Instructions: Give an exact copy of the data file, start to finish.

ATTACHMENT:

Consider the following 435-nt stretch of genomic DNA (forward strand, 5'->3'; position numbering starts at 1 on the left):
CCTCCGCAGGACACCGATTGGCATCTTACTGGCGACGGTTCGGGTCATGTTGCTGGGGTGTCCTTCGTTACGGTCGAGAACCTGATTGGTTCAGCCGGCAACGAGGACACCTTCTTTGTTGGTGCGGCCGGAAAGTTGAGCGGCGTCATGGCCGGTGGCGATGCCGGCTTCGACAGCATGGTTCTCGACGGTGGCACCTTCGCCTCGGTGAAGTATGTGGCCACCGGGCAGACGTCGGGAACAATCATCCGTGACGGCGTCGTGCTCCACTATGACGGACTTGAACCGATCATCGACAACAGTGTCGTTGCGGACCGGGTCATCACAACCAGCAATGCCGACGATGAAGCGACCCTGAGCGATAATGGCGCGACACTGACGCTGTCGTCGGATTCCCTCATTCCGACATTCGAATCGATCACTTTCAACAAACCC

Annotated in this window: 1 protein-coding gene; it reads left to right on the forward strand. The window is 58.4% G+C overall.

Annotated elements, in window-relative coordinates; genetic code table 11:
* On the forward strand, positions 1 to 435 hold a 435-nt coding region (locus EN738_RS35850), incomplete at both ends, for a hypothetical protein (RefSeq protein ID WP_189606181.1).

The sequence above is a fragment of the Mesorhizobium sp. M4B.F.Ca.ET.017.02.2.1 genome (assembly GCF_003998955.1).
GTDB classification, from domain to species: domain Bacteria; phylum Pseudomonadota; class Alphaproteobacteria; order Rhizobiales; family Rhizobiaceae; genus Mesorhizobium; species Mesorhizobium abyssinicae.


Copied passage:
Consider the following 435-nt stretch of genomic DNA (forward strand, 5'->3'; position numbering starts at 1 on the left):
CCTCCGCAGGACACCGATTGGCATCTTACTGGCGACGGTTCGGGTCATGTTGCTGGGGTGTCCTTCGTTACGGTCGAGAACCTGATTGGTTCAGCCGGCAACGAGGACACCTTCTTTGTTGGTGCGGCCGGAAAGTTGAGCGGCGTCATGGCCGGTGGCGATGCCGGCTTCGACAGCATGGTTCTCGACGGTGGCACCTTCGCCTCGGTGAAGTATGTGGCCACCGGGCAGACGTCGGGAACAATCATCCGTGACGGCGTCGTGCTCCACTATGACGGACTTGAACCGATCATCGACAACAGTGTCGTTGCGGACCGGGTCATCACAACCAGCAATGCCGACGATGAAGCGACCCTGAGCGATAATGGCGCGACACTGACGCTGTCGTCGGATTCCCTCATTCCGACATTCGAATCGATCACTTTCAACAAACCC

Annotated in this window: 1 protein-coding gene; it reads left to right on the forward strand. The window is 58.4% G+C overall.

Annotated elements, in window-relative coordinates; genetic code table 11:
* On the forward strand, positions 1 to 435 hold a 435-nt coding region (locus EN738_RS35850), incomplete at both ends, for a hypothetical protein (RefSeq protein ID WP_189606181.1).

The sequence above is a fragment of the Mesorhizobium sp. M4B.F.Ca.ET.017.02.2.1 genome (assembly GCF_003998955.1).
GTDB classification, from domain to species: domain Bacteria; phylum Pseudomonadota; class Alphaproteobacteria; order Rhizobiales; family Rhizobiaceae; genus Mesorhizobium; species Mesorhizobium abyssinicae.